It's common practice for large international companies like Huawei to use U.S. banks to handle routine business and clear transactions. With what happened to Meng Wanzhou, many foreign companies may have to rethink that practice.

The arrest of Huawei's Chief Financial Officer has led to diplomatic tension with China. China's international business community and government is outraged.

Let me try to explain this even simpler, in case anyone is having trouble following.

Meng is the Chief Financial Officer for the huge multinational company Huawei, which is based in China but also sells in Canada.
While in Canada, Meng wires money for her company to another company located in China. This other company in China is involved in selling communication equipment to Iran.
Meng has not broken any laws in China or Canada. Yet Canada arrests her to face charges in the U.S.

Do you see how this is not making much sense?

And making even less sense, the Canadian government does NOT support the law in the U.S. that she was arrested for.
On May 27, 2020, Canadian Judge Heather Holmes ruled that Meng Wanzhou's conduct could have been classified as a crime if it had occurred in Canada, even though Canada did not have sanctions on Iran at the time. This will pave the way for Wanzhou to be extradited to the US.
The judge's rationale is that Wanzhou's conduct still would have constituted "fraud" under Canadian law because, by making the transaction through the bank she tricked the bank into doing something something illegal (although what the bank did would not be illegal under Canadian law) and thus exposed the bank to legal and financial risk from the US government.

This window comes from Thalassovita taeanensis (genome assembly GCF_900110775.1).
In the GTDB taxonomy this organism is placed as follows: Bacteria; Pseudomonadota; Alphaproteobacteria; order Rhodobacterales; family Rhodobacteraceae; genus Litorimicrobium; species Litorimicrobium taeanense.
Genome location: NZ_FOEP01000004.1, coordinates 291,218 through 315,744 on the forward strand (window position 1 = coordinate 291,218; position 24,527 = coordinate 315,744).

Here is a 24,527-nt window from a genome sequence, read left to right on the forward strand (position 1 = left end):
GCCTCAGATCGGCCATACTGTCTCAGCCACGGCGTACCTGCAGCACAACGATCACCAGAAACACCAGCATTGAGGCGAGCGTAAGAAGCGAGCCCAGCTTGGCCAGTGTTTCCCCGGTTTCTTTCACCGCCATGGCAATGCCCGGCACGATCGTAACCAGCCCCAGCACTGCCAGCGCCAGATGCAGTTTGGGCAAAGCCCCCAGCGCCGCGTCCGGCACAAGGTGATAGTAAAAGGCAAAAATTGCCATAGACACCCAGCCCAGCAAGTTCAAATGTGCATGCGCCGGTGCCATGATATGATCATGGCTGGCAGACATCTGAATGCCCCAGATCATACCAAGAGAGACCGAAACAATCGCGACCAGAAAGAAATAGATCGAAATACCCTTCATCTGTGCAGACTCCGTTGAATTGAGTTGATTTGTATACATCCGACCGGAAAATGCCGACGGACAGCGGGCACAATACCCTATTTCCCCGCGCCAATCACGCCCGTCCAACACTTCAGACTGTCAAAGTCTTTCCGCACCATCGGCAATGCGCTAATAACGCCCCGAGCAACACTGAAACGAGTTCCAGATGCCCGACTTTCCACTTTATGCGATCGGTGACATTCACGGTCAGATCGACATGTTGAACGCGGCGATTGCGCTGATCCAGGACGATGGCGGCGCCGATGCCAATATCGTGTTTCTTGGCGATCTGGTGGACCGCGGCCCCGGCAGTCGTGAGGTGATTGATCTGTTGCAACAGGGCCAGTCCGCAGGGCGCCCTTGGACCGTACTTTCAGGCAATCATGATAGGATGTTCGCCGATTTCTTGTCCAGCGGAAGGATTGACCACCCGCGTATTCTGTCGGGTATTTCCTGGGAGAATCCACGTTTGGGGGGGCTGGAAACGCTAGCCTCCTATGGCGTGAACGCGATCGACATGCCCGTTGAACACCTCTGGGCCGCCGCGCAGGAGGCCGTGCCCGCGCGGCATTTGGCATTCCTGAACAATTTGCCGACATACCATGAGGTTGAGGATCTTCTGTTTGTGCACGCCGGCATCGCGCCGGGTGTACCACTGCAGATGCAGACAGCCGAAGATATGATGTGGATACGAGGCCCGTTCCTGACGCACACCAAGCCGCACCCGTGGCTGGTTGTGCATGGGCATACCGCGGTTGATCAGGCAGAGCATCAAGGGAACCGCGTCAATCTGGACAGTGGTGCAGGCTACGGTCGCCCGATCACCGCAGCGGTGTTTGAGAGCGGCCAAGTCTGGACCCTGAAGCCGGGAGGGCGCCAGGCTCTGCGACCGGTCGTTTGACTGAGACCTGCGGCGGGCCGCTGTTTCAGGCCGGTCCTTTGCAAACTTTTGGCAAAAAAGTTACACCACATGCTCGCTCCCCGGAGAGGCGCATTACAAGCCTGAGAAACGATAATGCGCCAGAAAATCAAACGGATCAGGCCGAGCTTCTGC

Obviously this is a very questionable interpretation of "fraud", and the judge seems to be stretching the law (Canadian law) to allow for the defendant to be extradited to the US.

"Huawei's Meng Wanzhou loses bid for freedom as Canadian judge decides US extradition case must continue", South China Morning Post, May 28, 2020 ... ge-decides

The way I see this, the bank could not have known that the company in China they were wiring money to was also involved in a sale to Iran that violated US sanctions. The banks can't possibly be expected to keep track of all the business dealings of other companies in other countries they wire money to. So by that logic, the bank should not have justly been exposed to legal risk, and thus it could not constitute "fraud" under Canadian law, which would then mean Meng should not be extradited from Canada.

It also turns out the bank Meng Wanzhou made the transaction through was HSBC, an international bank based in London (which also has operations in the US).
If that is the case, then, under this legal theory espoused by this judge, anyone who conducts any business with any international bank would have to make sure that the business would not constitute a violation of the law for the bank in any of all of the different countries the international bank is based in, otherwise it could constitute "fraud", and any other country could have the person extradited to the country where it was against the law.